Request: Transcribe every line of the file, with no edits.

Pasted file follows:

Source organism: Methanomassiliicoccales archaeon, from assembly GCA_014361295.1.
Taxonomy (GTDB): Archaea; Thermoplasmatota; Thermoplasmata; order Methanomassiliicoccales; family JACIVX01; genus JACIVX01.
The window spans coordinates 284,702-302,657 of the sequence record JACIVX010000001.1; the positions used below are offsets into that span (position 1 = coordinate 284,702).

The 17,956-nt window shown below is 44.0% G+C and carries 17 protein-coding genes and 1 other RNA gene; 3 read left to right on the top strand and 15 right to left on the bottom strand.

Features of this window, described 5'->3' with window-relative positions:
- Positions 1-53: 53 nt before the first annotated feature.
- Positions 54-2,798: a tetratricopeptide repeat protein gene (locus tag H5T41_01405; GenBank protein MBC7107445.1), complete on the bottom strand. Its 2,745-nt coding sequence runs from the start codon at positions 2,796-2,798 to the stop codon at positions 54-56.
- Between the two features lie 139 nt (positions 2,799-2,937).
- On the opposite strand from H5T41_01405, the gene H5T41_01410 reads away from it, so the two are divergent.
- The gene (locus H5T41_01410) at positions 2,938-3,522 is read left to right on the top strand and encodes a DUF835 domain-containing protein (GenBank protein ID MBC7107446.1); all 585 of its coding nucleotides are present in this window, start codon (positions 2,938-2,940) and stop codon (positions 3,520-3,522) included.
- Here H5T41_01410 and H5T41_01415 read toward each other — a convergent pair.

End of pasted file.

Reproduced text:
Source organism: Methanomassiliicoccales archaeon, from assembly GCA_014361295.1.
Taxonomy (GTDB): Archaea; Thermoplasmatota; Thermoplasmata; order Methanomassiliicoccales; family JACIVX01; genus JACIVX01.
The window spans coordinates 284,702-302,657 of the sequence record JACIVX010000001.1; the positions used below are offsets into that span (position 1 = coordinate 284,702).

The 17,956-nt window shown below is 44.0% G+C and carries 17 protein-coding genes and 1 other RNA gene; 3 read left to right on the top strand and 15 right to left on the bottom strand.

Features of this window, described 5'->3' with window-relative positions:
- Positions 1-53: 53 nt before the first annotated feature.
- Positions 54-2,798: a tetratricopeptide repeat protein gene (locus tag H5T41_01405; GenBank protein MBC7107445.1), complete on the bottom strand. Its 2,745-nt coding sequence runs from the start codon at positions 2,796-2,798 to the stop codon at positions 54-56.
- Between the two features lie 139 nt (positions 2,799-2,937).
- On the opposite strand from H5T41_01405, the gene H5T41_01410 reads away from it, so the two are divergent.
- The gene (locus H5T41_01410) at positions 2,938-3,522 is read left to right on the top strand and encodes a DUF835 domain-containing protein (GenBank protein ID MBC7107446.1); all 585 of its coding nucleotides are present in this window, start codon (positions 2,938-2,940) and stop codon (positions 3,520-3,522) included.
- Here H5T41_01410 and H5T41_01415 read toward each other — a convergent pair.